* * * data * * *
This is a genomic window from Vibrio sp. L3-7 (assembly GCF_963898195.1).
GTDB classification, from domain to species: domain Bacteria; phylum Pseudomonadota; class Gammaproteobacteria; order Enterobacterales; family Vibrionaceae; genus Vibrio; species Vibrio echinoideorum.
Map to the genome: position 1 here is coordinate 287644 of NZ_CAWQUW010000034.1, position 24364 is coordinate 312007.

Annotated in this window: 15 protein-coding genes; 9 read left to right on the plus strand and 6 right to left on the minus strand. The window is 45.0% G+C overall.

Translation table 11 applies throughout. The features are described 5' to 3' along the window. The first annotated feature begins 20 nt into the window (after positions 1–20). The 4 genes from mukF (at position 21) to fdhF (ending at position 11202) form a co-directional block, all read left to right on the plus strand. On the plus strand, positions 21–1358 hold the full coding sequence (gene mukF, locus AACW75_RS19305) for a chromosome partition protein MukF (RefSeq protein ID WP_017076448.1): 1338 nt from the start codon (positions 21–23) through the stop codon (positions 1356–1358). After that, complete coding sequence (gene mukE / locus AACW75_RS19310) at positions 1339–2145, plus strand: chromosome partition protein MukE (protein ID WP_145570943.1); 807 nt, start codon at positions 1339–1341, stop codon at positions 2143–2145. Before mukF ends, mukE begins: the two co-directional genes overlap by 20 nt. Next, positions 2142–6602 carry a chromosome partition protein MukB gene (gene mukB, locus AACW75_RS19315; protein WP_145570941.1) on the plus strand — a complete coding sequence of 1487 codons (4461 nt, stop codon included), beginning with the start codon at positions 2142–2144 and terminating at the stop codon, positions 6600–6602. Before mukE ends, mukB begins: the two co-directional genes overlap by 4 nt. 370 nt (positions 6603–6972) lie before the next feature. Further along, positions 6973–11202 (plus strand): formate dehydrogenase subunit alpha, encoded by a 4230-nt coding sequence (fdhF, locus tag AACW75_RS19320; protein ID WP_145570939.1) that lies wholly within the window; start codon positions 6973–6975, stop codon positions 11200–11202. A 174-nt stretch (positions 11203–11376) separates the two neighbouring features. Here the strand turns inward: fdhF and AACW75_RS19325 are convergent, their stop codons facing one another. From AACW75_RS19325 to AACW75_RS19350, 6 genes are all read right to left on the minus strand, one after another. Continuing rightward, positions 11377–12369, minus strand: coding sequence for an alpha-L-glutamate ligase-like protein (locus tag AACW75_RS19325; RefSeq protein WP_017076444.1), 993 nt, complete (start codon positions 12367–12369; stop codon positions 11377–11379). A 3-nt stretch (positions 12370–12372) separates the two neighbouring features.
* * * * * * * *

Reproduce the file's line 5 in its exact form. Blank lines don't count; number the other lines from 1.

Translation table 11 applies throughout. The features are described 5' to 3' along the window. The first annotated feature begins 20 nt into the window (after positions 1–20). The 4 genes from mukF (at position 21) to fdhF (ending at position 11202) form a co-directional block, all read left to right on the plus strand. On the plus strand, positions 21–1358 hold the full coding sequence (gene mukF, locus AACW75_RS19305) for a chromosome partition protein MukF (RefSeq protein ID WP_017076448.1): 1338 nt from the start codon (positions 21–23) through the stop codon (positions 1356–1358). After that, complete coding sequence (gene mukE / locus AACW75_RS19310) at positions 1339–2145, plus strand: chromosome partition protein MukE (protein ID WP_145570943.1); 807 nt, start codon at positions 1339–1341, stop codon at positions 2143–2145. Before mukF ends, mukE begins: the two co-directional genes overlap by 20 nt. Next, positions 2142–6602 carry a chromosome partition protein MukB gene (gene mukB, locus AACW75_RS19315; protein WP_145570941.1) on the plus strand — a complete coding sequence of 1487 codons (4461 nt, stop codon included), beginning with the start codon at positions 2142–2144 and terminating at the stop codon, positions 6600–6602. Before mukE ends, mukB begins: the two co-directional genes overlap by 4 nt. 370 nt (positions 6603–6972) lie before the next feature. Further along, positions 6973–11202 (plus strand): formate dehydrogenase subunit alpha, encoded by a 4230-nt coding sequence (fdhF, locus tag AACW75_RS19320; protein ID WP_145570939.1) that lies wholly within the window; start codon positions 6973–6975, stop codon positions 11200–11202. A 174-nt stretch (positions 11203–11376) separates the two neighbouring features. Here the strand turns inward: fdhF and AACW75_RS19325 are convergent, their stop codons facing one another. From AACW75_RS19325 to AACW75_RS19350, 6 genes are all read right to left on the minus strand, one after another. Continuing rightward, positions 11377–12369, minus strand: coding sequence for an alpha-L-glutamate ligase-like protein (locus tag AACW75_RS19325; RefSeq protein WP_017076444.1), 993 nt, complete (start codon positions 12367–12369; stop codon positions 11377–11379). A 3-nt stretch (positions 12370–12372) separates the two neighbouring features.